If a runaway trolley is destined to hit a group of five people but can be diverted onto a track where it will hit only one, is it right to divert it? What if it can only be stopped by throwing somebody in front of it?
The Trolley Problem
Developed by MIT Philosopher Judith Jarvis Thomson, now emerita, the famous "trolley problem" has been debated for more than 30 years, as philosophers the world over struggle to understand what principle underlies the different responses elicited by the two scenarios. In each case, one person is sacrificed to save five. Yet people overwhelmingly support diverting the train and object to throwing a person into its path. Why?
Today this question has crossed disciplines, taken up by researchers in the rapidly growing field of moral psychology, which aims to investigate moral responses empirically. Psychology Professor Marc Hauser of Harvard, for example, is investigating the theory that some basic moral sense is hard-wired in the human brain—an idea analogous to MIT Professor Noam Chomsky's theory of universal grammar.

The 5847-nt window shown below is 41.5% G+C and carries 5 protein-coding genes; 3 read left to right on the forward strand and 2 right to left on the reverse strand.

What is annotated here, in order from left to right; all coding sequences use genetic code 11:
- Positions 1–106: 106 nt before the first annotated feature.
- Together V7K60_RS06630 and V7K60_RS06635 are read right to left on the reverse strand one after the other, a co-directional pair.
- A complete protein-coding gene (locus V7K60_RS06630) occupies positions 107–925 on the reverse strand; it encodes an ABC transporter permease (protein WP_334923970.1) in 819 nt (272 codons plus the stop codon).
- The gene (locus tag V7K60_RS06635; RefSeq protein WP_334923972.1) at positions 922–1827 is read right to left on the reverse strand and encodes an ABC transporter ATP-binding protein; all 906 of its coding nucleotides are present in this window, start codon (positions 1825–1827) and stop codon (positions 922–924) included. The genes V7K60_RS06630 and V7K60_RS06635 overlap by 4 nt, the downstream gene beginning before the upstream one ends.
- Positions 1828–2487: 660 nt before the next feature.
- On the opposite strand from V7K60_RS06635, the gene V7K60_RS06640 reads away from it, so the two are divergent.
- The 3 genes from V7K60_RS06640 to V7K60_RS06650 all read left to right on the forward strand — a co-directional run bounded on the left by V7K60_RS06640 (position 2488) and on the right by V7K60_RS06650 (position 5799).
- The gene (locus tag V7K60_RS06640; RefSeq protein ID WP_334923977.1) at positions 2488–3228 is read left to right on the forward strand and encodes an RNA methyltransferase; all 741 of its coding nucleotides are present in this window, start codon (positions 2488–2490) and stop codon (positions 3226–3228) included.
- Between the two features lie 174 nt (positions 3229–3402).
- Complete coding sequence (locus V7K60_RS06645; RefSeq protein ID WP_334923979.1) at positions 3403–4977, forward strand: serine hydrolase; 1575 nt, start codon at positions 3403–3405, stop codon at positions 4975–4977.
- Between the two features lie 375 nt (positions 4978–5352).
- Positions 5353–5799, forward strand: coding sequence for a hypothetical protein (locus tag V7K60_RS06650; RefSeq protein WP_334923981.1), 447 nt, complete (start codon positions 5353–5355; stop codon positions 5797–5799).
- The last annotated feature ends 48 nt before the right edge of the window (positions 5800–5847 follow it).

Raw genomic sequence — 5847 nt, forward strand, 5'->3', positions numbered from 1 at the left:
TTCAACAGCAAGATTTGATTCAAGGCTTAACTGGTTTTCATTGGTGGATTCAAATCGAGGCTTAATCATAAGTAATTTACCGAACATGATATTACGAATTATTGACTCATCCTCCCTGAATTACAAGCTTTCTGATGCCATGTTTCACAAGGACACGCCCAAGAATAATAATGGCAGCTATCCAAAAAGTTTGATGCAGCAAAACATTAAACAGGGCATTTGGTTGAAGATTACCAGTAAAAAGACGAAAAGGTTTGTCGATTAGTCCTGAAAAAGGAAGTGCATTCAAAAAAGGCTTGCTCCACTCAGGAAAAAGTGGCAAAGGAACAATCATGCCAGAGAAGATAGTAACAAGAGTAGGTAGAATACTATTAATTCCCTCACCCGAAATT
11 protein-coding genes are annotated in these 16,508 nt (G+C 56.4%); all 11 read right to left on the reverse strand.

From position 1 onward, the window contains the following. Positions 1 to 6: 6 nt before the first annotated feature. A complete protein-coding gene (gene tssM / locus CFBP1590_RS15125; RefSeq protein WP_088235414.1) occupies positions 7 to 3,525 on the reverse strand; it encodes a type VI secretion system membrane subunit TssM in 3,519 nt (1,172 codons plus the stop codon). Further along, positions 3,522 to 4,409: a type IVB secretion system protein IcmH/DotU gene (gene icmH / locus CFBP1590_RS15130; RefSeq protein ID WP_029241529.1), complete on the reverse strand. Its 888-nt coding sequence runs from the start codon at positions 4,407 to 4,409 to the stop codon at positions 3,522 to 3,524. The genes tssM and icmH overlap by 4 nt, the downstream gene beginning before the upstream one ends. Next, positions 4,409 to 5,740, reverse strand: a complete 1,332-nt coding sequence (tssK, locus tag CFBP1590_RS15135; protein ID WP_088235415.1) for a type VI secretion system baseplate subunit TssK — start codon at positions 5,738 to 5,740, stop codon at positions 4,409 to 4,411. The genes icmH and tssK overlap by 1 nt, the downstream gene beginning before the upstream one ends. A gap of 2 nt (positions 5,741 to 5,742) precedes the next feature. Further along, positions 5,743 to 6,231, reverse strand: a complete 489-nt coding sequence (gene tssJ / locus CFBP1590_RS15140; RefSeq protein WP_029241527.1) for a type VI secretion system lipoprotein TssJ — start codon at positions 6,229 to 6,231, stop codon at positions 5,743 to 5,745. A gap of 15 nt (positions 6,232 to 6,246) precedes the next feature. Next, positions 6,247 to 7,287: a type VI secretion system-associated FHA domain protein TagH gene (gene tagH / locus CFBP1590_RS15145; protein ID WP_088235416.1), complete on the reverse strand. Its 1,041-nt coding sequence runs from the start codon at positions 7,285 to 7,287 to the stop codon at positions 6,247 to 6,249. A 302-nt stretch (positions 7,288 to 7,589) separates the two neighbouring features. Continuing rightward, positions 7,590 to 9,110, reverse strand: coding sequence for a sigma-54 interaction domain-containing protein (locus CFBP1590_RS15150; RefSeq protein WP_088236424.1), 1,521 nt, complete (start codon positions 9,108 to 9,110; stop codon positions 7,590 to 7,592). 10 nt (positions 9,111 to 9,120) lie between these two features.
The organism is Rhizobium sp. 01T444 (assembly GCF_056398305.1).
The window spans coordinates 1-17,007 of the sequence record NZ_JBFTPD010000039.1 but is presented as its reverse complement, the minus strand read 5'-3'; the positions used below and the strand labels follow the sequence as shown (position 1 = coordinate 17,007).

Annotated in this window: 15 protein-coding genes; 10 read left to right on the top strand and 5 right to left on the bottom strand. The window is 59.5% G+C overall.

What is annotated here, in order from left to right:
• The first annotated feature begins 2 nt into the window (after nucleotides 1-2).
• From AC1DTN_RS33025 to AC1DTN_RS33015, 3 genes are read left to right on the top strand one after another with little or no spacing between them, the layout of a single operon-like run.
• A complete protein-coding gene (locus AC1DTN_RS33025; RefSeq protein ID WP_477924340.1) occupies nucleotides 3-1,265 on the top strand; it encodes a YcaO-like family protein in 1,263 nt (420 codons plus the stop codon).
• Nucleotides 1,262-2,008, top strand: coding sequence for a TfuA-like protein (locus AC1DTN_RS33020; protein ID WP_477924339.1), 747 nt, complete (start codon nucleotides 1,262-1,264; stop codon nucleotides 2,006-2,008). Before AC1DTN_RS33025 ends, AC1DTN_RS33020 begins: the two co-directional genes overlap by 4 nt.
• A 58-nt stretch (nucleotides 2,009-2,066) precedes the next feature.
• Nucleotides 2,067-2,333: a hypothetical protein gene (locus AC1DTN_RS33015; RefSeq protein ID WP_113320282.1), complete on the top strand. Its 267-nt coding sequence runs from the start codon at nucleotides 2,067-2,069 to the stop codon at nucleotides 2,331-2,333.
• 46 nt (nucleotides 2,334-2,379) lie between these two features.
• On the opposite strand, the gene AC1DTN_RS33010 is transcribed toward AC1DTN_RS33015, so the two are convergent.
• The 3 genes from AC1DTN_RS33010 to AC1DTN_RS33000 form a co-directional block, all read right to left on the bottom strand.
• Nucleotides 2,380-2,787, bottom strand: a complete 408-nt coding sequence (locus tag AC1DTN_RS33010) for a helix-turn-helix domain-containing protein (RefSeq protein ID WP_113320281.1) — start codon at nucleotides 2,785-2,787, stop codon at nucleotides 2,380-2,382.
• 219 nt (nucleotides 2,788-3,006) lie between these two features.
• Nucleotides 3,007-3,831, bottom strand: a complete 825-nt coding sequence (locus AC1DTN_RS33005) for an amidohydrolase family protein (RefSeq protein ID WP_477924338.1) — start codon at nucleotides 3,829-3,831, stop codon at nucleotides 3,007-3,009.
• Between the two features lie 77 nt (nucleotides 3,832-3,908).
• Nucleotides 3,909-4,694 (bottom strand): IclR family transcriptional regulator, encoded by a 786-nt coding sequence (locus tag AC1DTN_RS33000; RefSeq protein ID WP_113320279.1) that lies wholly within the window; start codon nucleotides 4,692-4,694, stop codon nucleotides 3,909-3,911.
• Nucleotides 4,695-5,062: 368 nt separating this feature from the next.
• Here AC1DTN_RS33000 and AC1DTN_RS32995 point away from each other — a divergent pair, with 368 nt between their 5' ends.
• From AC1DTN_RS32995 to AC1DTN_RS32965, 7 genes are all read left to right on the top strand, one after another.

Hauser has incorporated variations on the trolley problem into his "Moral Sense Test," an online survey that initially posed moral questions to 5,000 subjects in 120 countries (the test has since been taken by upwards of 150,000 people). Responses have proved remarkably consistent across gender, age, educational level, ethnicity, religion and national affiliation.
Professor Thomson nevertheless sees polls as irrelevant to the ethical question. In a recent paper re-examining the trolley problem, she writes that despite popular opinion, it is impermissible to kill one person by diverting the train to save five — the bystander may choose to do nothing. There is a major moral difference between killing five people and letting five die, Thomson says. Why remains a subject for debate.